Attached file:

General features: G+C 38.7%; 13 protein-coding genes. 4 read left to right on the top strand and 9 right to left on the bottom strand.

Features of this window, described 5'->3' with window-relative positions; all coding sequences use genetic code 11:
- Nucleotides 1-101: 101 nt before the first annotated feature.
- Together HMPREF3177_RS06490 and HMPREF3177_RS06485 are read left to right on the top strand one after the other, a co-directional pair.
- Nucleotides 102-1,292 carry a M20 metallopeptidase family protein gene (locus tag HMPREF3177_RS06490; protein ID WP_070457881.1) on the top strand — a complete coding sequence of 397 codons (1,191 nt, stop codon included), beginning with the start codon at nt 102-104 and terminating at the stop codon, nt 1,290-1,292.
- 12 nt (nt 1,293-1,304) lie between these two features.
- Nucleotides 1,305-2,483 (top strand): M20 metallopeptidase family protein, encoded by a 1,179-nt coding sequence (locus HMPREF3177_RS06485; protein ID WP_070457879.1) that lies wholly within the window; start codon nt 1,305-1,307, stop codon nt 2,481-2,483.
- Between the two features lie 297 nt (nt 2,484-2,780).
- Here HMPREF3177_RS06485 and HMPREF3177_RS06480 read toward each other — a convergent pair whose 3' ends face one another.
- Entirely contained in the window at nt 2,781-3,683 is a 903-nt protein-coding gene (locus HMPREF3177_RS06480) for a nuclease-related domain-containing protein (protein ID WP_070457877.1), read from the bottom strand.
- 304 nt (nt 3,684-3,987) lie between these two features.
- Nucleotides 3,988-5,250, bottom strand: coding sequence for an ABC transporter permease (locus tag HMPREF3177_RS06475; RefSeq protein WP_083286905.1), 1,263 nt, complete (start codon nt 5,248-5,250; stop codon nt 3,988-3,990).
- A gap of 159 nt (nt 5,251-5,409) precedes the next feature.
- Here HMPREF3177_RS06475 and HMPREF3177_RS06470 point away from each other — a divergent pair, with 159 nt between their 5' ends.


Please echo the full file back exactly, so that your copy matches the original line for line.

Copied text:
General features: G+C 38.7%; 13 protein-coding genes. 4 read left to right on the top strand and 9 right to left on the bottom strand.

Features of this window, described 5'->3' with window-relative positions; all coding sequences use genetic code 11:
- Nucleotides 1-101: 101 nt before the first annotated feature.
- Together HMPREF3177_RS06490 and HMPREF3177_RS06485 are read left to right on the top strand one after the other, a co-directional pair.
- Nucleotides 102-1,292 carry a M20 metallopeptidase family protein gene (locus tag HMPREF3177_RS06490; protein ID WP_070457881.1) on the top strand — a complete coding sequence of 397 codons (1,191 nt, stop codon included), beginning with the start codon at nt 102-104 and terminating at the stop codon, nt 1,290-1,292.
- 12 nt (nt 1,293-1,304) lie between these two features.
- Nucleotides 1,305-2,483 (top strand): M20 metallopeptidase family protein, encoded by a 1,179-nt coding sequence (locus HMPREF3177_RS06485; protein ID WP_070457879.1) that lies wholly within the window; start codon nt 1,305-1,307, stop codon nt 2,481-2,483.
- Between the two features lie 297 nt (nt 2,484-2,780).
- Here HMPREF3177_RS06485 and HMPREF3177_RS06480 read toward each other — a convergent pair whose 3' ends face one another.
- Entirely contained in the window at nt 2,781-3,683 is a 903-nt protein-coding gene (locus HMPREF3177_RS06480) for a nuclease-related domain-containing protein (protein ID WP_070457877.1), read from the bottom strand.
- 304 nt (nt 3,684-3,987) lie between these two features.
- Nucleotides 3,988-5,250, bottom strand: coding sequence for an ABC transporter permease (locus tag HMPREF3177_RS06475; RefSeq protein WP_083286905.1), 1,263 nt, complete (start codon nt 5,248-5,250; stop codon nt 3,988-3,990).
- A gap of 159 nt (nt 5,251-5,409) precedes the next feature.
- Here HMPREF3177_RS06475 and HMPREF3177_RS06470 point away from each other — a divergent pair, with 159 nt between their 5' ends.